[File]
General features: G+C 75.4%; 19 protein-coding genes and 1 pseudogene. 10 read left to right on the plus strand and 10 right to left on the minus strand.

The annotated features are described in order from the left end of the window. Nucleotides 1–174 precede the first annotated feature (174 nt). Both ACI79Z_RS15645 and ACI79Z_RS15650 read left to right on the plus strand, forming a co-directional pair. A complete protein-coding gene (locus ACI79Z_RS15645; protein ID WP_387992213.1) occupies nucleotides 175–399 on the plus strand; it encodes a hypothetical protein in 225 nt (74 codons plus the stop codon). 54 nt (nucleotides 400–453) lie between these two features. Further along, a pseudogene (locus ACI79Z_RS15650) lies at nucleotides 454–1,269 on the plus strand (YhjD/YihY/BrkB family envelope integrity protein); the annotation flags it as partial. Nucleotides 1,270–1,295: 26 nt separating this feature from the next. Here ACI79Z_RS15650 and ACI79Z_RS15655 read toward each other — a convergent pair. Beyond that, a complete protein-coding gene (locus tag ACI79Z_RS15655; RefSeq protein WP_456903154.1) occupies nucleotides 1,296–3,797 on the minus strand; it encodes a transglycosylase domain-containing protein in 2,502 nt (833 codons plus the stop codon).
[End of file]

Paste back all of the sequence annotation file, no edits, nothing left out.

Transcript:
General features: G+C 75.4%; 19 protein-coding genes and 1 pseudogene. 10 read left to right on the plus strand and 10 right to left on the minus strand.

The annotated features are described in order from the left end of the window. Nucleotides 1–174 precede the first annotated feature (174 nt). Both ACI79Z_RS15645 and ACI79Z_RS15650 read left to right on the plus strand, forming a co-directional pair. A complete protein-coding gene (locus ACI79Z_RS15645; protein ID WP_387992213.1) occupies nucleotides 175–399 on the plus strand; it encodes a hypothetical protein in 225 nt (74 codons plus the stop codon). 54 nt (nucleotides 400–453) lie between these two features. Further along, a pseudogene (locus ACI79Z_RS15650) lies at nucleotides 454–1,269 on the plus strand (YhjD/YihY/BrkB family envelope integrity protein); the annotation flags it as partial. Nucleotides 1,270–1,295: 26 nt separating this feature from the next. Here ACI79Z_RS15650 and ACI79Z_RS15655 read toward each other — a convergent pair. Beyond that, a complete protein-coding gene (locus tag ACI79Z_RS15655; RefSeq protein WP_456903154.1) occupies nucleotides 1,296–3,797 on the minus strand; it encodes a transglycosylase domain-containing protein in 2,502 nt (833 codons plus the stop codon).